That much is obvious. You knew that.

The thing that we need to talk about is types of tension. You see, there are two:

Acute Tension
This is probably the first sort you thought of (unless you’re an angst writer, we’ll get to that in a moment). This is something that’s happening right now, it’s got action and stuff happening and all that. Using the example, this is the sports game. Can they win it?

Chronic Tension
This is the subtler type of tension. Like the name implies, this is the tension that, chances are, have been going on for a long time—maybe even before your story began. These are the worries that eat away at your character’s mind, the mental blocks that keep him from kicking that winning sports goal (Can we tell I’m talking out of my ass with the sports? Write what you know, kids!). Is he pining over his lost love? Does he have daddy issues? Is he convinced he’s a total loser and subconsciously sabotaging himself? That sort of thing.

Every story needs BOTH of these in appropriate amounts. Acute tension is what keeps the story moving and keeps it from being boring, and chronic tension is what allows us to connect with the characters and relate to them. An imbalance in either leads to certain disaster.
Without enough chronic tension, the story is just a shallow string of events that the reader has no investment or interest in. Maybe he’ll be interested in what happens next, but he won’t bat an eye when you kill off that beloved love interest. This is a common pitfall of first-time writers and people who watch too many bad action movies.
Without enough acute tension, your story just sits there. Remember what I was saying about angst writers? This is where they fail. “Angst” stories tend to revolve around some character sitting around doing nothing but think to himself about how HORRIBLE and DEPRESSING things are. Nothing happens. He just sits there. Maybe if we’re lucky he’ll go walk to the store or kill himself at the end. Either way, it’s boring as shit. This is a pitfall of moody teenagers and artsy college students who don’t know better.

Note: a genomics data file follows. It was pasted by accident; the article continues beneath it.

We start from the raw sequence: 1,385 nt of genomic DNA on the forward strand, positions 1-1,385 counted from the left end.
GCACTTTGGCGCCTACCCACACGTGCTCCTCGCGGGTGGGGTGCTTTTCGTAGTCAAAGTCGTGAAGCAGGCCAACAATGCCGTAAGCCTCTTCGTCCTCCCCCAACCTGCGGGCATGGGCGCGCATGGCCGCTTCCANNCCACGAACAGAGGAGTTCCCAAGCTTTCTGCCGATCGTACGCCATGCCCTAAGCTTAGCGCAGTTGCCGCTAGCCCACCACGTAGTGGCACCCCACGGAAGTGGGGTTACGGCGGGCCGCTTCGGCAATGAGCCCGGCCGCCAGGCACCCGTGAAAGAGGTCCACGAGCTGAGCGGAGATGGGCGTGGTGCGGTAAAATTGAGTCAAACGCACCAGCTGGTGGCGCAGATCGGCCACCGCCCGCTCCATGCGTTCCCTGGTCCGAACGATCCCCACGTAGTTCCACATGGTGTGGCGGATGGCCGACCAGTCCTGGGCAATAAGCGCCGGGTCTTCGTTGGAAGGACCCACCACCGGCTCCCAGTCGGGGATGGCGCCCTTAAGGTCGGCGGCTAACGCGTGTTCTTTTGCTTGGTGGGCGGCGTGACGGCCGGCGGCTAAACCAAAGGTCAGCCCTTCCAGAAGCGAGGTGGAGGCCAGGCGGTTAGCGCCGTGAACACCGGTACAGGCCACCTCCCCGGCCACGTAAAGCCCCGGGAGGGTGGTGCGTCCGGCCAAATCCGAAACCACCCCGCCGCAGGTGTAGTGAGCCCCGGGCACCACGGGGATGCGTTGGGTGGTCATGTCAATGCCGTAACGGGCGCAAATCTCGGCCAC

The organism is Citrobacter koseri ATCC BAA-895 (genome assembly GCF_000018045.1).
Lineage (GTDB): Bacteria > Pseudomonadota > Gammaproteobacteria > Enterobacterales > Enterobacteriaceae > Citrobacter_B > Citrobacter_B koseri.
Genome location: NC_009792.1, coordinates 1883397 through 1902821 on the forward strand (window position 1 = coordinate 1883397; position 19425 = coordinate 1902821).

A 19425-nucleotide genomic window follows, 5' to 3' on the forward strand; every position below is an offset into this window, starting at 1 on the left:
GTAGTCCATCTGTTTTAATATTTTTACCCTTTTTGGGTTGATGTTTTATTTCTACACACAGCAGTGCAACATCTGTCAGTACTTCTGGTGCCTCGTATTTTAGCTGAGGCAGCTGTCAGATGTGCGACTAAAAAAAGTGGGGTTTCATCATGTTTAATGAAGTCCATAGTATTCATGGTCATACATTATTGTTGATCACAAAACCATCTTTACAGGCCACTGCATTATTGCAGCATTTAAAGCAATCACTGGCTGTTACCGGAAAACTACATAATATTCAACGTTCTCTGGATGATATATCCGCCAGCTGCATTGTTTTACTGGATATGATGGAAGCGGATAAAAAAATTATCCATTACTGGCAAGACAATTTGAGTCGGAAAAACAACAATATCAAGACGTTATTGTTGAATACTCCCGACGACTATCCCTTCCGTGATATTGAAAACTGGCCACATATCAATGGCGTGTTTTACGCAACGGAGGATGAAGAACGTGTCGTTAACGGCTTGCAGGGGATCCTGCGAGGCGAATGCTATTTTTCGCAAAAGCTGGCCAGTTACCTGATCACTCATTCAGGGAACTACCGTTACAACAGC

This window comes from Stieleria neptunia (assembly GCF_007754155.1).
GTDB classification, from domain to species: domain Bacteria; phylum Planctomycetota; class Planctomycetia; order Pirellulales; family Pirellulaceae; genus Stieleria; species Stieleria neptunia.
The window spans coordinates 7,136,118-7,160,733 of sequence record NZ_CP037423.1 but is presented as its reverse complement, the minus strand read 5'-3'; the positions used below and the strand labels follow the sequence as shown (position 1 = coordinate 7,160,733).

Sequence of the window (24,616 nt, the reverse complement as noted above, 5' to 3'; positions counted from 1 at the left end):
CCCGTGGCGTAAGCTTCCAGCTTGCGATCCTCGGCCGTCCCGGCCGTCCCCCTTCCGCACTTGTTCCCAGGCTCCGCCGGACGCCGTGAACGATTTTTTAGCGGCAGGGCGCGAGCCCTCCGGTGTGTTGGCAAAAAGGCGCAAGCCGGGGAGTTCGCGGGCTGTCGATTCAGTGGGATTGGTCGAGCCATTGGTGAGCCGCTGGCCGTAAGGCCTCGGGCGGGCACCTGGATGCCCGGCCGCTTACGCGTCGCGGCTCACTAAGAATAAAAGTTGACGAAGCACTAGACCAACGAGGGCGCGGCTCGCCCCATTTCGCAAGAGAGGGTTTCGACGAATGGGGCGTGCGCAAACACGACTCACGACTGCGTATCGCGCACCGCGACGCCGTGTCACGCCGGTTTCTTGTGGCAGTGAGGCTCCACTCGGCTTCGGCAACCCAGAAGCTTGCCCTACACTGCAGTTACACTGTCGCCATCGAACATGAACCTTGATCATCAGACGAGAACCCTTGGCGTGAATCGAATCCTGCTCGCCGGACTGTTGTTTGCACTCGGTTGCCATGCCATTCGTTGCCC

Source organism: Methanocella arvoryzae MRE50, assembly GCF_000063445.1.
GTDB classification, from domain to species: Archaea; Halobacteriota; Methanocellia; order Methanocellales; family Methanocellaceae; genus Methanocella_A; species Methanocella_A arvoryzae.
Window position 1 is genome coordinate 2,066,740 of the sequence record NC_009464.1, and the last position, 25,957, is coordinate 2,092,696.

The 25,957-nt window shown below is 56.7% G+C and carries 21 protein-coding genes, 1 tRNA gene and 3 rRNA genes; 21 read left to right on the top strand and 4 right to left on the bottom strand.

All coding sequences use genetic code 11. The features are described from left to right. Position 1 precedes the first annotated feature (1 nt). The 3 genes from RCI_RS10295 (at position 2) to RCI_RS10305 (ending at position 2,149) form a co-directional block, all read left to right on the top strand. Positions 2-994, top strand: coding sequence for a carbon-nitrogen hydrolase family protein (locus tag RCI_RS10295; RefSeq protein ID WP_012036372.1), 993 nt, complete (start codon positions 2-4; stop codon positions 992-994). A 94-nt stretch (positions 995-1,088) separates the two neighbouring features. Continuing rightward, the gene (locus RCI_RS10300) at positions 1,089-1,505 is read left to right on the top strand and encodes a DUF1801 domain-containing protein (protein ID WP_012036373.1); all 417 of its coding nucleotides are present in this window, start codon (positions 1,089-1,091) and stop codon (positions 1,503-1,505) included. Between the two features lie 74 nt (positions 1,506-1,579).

Furthermore, the end of the story should resolve both tensions in a satisfying way. It’s really preferred that the resolution is able to tie the two tensions together somehow. Say, by winning the sports game, our main character learns his own self-worth, gains the attention of his love, and earns his father’s approval. Satisfying! … Well, hopefully. That’s a pretty trite example, I know, but I came up with it off the top of my head so leave me alone.

It doesn’t matter which tension you come up with first, I’ve certainly written enough that I have my share of stories where I came up with the acute tension first, or the chronic, or both at once. Just make sure they’re both there and accounted for by the time you call it done.

08 July 2009

Drawling a drawing

Okay listen to me, guys.

The word is "draw". Something that has been drawn is a "drawing".
"Drawl", however, means something else entirely.
You draw a drawing, you do not "drawl" a "drawling".